Gross examination of the tumor specimen showed a pale white cystic tissue measuring 6 cm × 5 cm × 4 cm, with a smooth external surface [Figure 3]a. Cut section showed multiple thin-walled cystic spaces, filled with clear fluid. No solid areas were seen. Histopathological examination revealed cystic spaces lined by columnar cells and focal squamous metaplasia. The adjacent stroma was composed of fibrous tissue, smooth muscle bundles, pancreatic tissue, and mature neuroglial tissue, suggestive of mature intrapericardial teratoma [Figure 4].{Figure 4}

The neonate was extubated within 6 h after surgery and started on feeds on the same day. Postoperative echo showed no residual mass and good biventricular function. There was a mild turbulence in the left ventricular outflow tract on color Doppler (mean gradient 12 mmHg). The infant was discharged on the 4th postoperative day. At follow-up after 3 months, the neonate was clinically stable; echo showed no evidence of recurrence and good biventricular function.

 Discussion



Intrapericardial teratoma is a single, encapsulated multicystic tumor of embryonic origin, consisting of tissues derived from all the three germinal layers.[2] As per Gonzalez–Crussi histopathological grading system, a mature teratoma (Grade 0) is benign and well-differentiated.[3] These tumors are frequently diagnosed in utero or in newborn period. The intrapericardial teratoma is most frequently right sided, often firmly attached to the root of the aorta or pulmonary artery by a pedicle. Sometimes, the tumor capsule itself can be firmly attached to the aorta or to the pulmonary artery adventitia. Furthermore, the tumor blood supply usually emanates as nutrient vessels from the aortic vasa vasorum.[2] Thus, there is a small risk of massive hemorrhage from the aorta during dissection.[4] Surgical excision on cardiopulmonary bypass should, therefore, be considered.

Often wedged between the aorta and superior vena cava, the intrapericardial teratomas have a propensity to severely obstruct the superior vena cava, pulmonary artery, and ascending aorta, and may compress the right atrium and right ventricle. They may cause cardiac decompensation due to pericardial effusion and cardiac compression. On echocardiography, the tumor appears as a single, nonhomogeneous, lobular, intrapericardial mass, often associated with pericardial effusion. Cystic formations appear as echolucent areas, calcifications as echogenic foci.[5] Compression of the great vessels and intracardiac chambers may be seen. Additional imaging like CT chest has the advantage in defining the relationship of the tumor to adjacent structures, including great vessels. Histopathological examination confirms the diagnosis.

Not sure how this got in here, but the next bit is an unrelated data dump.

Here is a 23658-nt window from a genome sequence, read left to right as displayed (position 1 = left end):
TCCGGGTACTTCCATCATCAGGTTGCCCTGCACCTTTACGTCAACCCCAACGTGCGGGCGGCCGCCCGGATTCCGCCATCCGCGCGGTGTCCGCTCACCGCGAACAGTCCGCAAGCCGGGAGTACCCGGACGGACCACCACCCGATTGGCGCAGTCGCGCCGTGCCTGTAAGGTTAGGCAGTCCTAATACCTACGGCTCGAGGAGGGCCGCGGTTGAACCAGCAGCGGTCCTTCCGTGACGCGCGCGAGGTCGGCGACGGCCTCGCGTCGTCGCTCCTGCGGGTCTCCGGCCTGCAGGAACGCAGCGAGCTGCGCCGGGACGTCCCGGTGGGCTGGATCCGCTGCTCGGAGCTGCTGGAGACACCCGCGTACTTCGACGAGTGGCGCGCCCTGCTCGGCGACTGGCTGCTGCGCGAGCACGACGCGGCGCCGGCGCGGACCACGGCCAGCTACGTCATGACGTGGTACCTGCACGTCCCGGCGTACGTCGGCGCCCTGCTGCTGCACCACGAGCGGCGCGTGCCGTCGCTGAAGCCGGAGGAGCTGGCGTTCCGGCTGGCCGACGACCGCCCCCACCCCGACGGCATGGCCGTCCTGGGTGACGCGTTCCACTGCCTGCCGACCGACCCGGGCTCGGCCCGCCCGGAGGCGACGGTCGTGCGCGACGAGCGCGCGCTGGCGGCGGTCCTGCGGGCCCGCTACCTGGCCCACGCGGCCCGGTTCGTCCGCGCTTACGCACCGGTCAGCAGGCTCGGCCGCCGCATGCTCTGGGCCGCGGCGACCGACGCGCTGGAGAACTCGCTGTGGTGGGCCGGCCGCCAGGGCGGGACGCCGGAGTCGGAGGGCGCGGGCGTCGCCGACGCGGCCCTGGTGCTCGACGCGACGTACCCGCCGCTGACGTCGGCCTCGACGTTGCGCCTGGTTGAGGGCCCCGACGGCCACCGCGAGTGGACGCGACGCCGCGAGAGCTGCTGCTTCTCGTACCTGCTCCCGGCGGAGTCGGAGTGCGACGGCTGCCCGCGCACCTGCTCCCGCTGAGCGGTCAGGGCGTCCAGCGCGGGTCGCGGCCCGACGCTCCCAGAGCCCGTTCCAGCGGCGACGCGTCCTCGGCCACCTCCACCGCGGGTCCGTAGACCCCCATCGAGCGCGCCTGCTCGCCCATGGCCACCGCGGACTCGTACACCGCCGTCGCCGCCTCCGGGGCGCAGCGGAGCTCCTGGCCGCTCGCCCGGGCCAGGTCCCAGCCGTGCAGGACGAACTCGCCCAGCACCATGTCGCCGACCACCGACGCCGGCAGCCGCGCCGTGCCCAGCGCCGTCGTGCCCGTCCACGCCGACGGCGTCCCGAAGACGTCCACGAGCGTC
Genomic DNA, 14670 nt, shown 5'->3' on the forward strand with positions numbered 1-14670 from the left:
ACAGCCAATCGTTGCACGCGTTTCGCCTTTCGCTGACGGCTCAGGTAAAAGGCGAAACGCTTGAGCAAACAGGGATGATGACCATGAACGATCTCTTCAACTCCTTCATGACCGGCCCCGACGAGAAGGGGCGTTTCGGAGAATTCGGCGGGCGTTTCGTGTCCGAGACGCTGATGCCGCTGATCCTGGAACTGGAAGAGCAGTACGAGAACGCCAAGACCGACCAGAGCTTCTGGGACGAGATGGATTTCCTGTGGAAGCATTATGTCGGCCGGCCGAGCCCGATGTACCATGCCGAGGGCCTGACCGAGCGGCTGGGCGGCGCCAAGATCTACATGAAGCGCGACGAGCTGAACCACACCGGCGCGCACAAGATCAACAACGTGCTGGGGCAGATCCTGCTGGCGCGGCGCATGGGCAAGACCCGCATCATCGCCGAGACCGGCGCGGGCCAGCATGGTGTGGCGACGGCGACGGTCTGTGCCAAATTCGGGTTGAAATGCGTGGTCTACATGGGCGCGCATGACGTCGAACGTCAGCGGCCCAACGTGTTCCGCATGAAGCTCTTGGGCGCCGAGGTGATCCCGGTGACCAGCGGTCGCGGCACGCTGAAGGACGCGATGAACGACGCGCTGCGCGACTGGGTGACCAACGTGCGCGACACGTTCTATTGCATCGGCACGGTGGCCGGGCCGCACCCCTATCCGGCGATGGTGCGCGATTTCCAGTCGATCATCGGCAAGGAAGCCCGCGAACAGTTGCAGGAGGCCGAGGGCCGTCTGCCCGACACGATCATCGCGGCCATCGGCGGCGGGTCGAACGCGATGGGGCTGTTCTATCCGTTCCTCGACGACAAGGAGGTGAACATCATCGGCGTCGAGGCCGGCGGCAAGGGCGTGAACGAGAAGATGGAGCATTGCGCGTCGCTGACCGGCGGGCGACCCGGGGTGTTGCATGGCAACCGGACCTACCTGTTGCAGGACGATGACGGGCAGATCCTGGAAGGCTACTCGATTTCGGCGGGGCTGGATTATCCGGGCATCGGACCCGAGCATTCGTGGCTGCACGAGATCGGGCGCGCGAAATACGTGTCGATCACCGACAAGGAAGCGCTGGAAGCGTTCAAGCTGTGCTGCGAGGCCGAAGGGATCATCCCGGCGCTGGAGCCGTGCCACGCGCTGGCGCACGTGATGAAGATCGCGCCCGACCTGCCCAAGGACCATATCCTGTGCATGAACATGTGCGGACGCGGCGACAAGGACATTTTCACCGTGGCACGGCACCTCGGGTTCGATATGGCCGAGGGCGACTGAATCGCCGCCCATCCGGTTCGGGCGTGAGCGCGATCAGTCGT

Intrapericardial teratomas are rarely malignant or recurrent, particularly in infants and newborns. Surgical excision is the treatment of choice. Successful long-term results have been reported following surgery.[1]

This is one of the few case reports of a neonatal intrapericardial teratoma from India.[6],[7] In retrospect, we believe, that although benign, urgent resection of the tumor immediately after diagnosis improves the outcome. In addition, in view of risk of massive hemorrhage for adherent tumors, surgical excision should be done under cardiopulmonary bypass to avoid catastrophic bleeding.

Declaration of the patient consent

The authors certify that they have obtained all appropriate patient consent forms. In the form, the legal guardian has given his consent for the child's images and other clinical information to be reported in the journal. The guardian understands that the child's name and initials will not be published and due efforts will be made to conceal patient's identity, but anonymity cannot be guaranteed.

Financial support and sponsorship

Nil.

Conflicts of interest

There are no conflicts of interest.